Predicting the NCAA Men’s Basketball Field — and Discovering the Selection Committee’s Biases

A group of academics shed light on the March Madness selection proccess

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The NCAA men’s basketball selection committee is biased toward bigger conferences and better-known teams. Those biases are surprisingly consistent and quantifiable. If you don’t believe that, just ask these guys.

Hardly a March goes by without the NCAA Selection Committee getting an earful from college basketball fans about teams getting shafted and others miraculously awarded bids to the men’s basketball tournament.

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The process by which the selection committee chooses its 37 at-large bids has always felt like some version of a papal conclave, where a bunch of gray-hairs convene to deem who’s worthy. Instead of white smoke and a pope, we’re given Selection Sunday and a glorious bracket.

The only thing we seem to know about the process itself is that we don’t really know anything about it. Bits of information come out each year during the annual CBS sit-down with the committee chair, but most of us are often left with 68 teams and a bunch of questions about how they got there.

For many fans, it often seems that major conferences historically get the nod over mid-majors. While last year 11 mid-majors got at-large bids, the number of Gonzagas and Butlers that generally make it are in the single digits. And the research done by professors Jay Coleman, Allen Lynch and Mike DuMond backs that up.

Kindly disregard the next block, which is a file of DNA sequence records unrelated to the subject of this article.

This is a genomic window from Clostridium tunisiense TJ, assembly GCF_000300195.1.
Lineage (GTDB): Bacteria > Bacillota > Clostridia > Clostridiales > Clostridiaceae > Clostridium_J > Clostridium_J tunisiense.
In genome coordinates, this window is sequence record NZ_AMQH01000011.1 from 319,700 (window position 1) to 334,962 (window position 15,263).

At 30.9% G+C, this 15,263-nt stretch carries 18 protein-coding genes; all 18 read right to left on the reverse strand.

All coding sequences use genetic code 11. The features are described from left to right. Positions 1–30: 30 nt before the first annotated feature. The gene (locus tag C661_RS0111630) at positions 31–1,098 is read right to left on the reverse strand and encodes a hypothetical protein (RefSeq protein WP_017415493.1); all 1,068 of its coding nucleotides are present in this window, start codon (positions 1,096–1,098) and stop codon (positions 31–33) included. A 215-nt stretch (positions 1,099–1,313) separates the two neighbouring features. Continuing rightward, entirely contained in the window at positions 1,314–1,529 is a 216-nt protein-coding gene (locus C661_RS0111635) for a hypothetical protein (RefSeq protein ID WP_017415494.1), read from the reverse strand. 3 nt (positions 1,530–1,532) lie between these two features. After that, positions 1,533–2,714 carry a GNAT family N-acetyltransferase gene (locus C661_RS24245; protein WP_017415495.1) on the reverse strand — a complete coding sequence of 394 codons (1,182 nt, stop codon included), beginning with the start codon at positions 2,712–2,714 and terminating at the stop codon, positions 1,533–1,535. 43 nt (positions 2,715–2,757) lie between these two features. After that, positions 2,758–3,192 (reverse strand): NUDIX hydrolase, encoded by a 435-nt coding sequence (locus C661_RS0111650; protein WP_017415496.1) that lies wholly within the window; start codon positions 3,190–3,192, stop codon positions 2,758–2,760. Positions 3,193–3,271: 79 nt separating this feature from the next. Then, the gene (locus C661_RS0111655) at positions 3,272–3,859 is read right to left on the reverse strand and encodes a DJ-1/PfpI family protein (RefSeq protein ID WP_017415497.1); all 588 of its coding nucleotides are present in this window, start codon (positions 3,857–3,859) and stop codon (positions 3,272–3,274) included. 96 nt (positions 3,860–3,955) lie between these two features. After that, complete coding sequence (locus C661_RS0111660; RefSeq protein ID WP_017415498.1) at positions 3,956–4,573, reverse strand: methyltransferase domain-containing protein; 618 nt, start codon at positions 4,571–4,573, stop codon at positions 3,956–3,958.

Exposing the committee’s biases wasn’t the goal of Coleman, a professor at the University of North Florida, back in the 1990s when he stumbled across the now well-known basketball metric RPI, a ranking based on win-loss records and strength of schedule. But Coleman soon started using that data set to predict which teams the selection committee would select to compete in the NCAA tourney, and along with Lynch of Mercer University and later DuMond of Florida State University, they created a model using SAS software called the “Dance Card” that predicts which teams the selection committee will select. Often, they have accuracy rates near 95%.

That may not seem terribly impressive. A majority of the at-large teams every year are absolute locks to make it into the tournament. But predicting those dozen or so “bubble teams” is a difficult task. If it wasn’t, Joe Lunardi would be out of a job.

The analytics guys use a combination of the RPI, the Jeff Sagarin ratings, conference record, road record, neutral court wins, wins against teams in the RPI, the conference ranking and whether a team won the regular season conference championship. But until 2008, something about the model seemed off.

“Each year, there would be teams that were mispredicted,” says DuMond. “The question to me was, What’s unique about those teams? It appeared from a casual inspection that teams that were getting in that the model suggested shouldn’t be in also had some sort of friends on the selection committee, be it an athletic director or a conference commissioner.”